Dennis Olsen (Porsche 911 GT3 R #31): “This is definitely the best day of my career by now. When I was asked recently to name my greatest achievement, I said it was the victory at Bathurst. When I was then asked what could be better than that, I said a victory at Kyalami, winning the manufacturers’ title with Porsche as well as the drivers’ championship. That has now happened – unbelievable, it feels like a dream. When the race was finally restarted, I had a good feeling. If you have someone like Nick Tandy in the Porsche 911 GT3 R on a wet track in the final sprint, then anything is possible.”

Richard Lietz (Porsche 911 GT3 R #20): “Another successful outing for Kévin, Michael and me in GPX Racing’s car. We were strong over the entire weekend, and we led for most of the race. Unfortunately, it wasn’t enough to bring home first place in the rain. But most importantly, Porsche has won the manufacturers’ title – mission accomplished.”

Matt Campbell (Porsche 911 GT3 R #12): “It was a disappointing weekend for us in the number 12 car. We tried everything, but never really matched the pace of the strongest Porsche 911 GT3 R. I don’t know why this happened, but at the end of the day it’s fantastic that the manufacturers’ title went to Porsche and Dennis took the drivers’ crown.”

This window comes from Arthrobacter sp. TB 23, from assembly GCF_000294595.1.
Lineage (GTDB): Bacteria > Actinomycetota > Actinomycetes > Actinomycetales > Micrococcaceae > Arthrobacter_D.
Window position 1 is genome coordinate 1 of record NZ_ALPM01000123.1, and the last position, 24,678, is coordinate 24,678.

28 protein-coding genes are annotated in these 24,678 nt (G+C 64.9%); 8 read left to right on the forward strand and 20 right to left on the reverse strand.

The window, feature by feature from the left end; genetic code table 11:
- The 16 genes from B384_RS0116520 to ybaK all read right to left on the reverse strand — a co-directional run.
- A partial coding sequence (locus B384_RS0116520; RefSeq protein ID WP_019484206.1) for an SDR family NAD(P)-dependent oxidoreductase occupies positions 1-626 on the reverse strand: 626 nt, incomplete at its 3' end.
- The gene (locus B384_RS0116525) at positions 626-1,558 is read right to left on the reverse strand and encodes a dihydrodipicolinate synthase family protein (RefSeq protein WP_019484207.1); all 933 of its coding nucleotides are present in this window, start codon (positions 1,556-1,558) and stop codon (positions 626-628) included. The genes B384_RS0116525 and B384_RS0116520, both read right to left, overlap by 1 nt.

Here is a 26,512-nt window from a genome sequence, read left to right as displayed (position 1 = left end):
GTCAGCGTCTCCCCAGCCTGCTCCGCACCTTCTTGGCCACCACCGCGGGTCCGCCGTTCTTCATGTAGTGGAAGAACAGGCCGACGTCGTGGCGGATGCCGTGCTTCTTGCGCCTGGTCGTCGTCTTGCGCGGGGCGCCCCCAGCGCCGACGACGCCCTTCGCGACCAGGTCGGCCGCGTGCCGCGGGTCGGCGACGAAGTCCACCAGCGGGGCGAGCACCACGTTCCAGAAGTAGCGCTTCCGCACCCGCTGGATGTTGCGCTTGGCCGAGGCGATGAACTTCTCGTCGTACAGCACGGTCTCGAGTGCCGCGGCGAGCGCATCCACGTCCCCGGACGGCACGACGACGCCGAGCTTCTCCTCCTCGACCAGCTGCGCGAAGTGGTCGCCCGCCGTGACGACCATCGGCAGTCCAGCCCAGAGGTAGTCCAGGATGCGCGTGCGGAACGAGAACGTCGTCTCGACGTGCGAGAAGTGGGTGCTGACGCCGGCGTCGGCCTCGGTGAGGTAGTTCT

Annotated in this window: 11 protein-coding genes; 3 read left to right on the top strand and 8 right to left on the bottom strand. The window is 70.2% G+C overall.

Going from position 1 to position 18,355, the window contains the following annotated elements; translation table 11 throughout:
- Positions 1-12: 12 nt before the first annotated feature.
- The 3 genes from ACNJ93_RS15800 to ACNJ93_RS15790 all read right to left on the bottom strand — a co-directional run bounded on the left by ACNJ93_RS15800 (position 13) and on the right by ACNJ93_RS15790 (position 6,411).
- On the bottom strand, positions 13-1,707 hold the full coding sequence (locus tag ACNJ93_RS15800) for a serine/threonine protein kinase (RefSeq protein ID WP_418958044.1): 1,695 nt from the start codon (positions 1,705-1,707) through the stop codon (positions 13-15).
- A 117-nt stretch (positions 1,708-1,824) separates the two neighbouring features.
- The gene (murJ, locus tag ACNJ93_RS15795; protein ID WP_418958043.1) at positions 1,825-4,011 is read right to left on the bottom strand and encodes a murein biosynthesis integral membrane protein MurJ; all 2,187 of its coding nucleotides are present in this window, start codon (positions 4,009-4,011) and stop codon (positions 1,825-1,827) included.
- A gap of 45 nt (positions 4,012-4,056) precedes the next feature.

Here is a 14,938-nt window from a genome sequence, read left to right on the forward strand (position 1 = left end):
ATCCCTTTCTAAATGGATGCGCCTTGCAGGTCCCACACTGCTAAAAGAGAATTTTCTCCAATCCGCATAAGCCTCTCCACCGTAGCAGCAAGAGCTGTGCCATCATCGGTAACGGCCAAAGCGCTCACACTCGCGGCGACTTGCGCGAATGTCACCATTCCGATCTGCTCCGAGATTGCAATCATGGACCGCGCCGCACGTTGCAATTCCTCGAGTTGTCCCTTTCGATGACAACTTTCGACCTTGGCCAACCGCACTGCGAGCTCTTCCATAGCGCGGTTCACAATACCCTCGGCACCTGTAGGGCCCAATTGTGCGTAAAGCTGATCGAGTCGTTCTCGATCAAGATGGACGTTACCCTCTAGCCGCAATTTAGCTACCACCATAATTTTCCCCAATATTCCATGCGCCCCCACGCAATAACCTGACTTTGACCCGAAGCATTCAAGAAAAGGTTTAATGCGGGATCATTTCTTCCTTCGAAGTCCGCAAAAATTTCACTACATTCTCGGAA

Dirk Werner (Porsche 911 GT3 R #911): “That was a difficult weekend. It all started with the delayed arrival of the container with our car and all the equipment. In the race, the engine temperature was always at the upper limit. We had to take care and we couldn’t go all-out. For this reason we couldn’t do better. Congratulations to Dennis and the entire Porsche squad. These championship titles are well deserved.”

Lars Kern (Porsche 911 GT3 R #9): “The 90 minutes in torrential rain behind the safety car were the most difficult 90 minutes of my racing career. It was more like swimming than driving. Despite losing a little time during the pit stops at the beginning, we still ended up as the deserving class winners. We made the least amount of mistakes and so our first place was rightly earned.”

Race result
01. Olsen/Jaminet/Tandy (N/F/GB), Porsche 911 GT3 R, 259 laps
02. Catsburg/Krognes/Jensen (NL/N/DK), BMW M6 GT3, 259 laps
03. Lietz/Christensen/Estre (A/DK/F), Porsche 911 GT3 R, 259 laps
08. Vanthoor/Bamber/Campbell (B/NZ/AUS), Porsche 911 GT3 R, 259 laps
09. Dumas/Müller/Werner (F/D/D), Porsche 911 GT3 R, 259 laps
13. Hack/Kern/Pereira (ZA/D/LUX), Porsche 911 GT3 R, 257 laps
28. Bezuidenhout/Scribante/Scribante (ZA/ZA/ZA), Porsche 911 GT3 R, 85 laps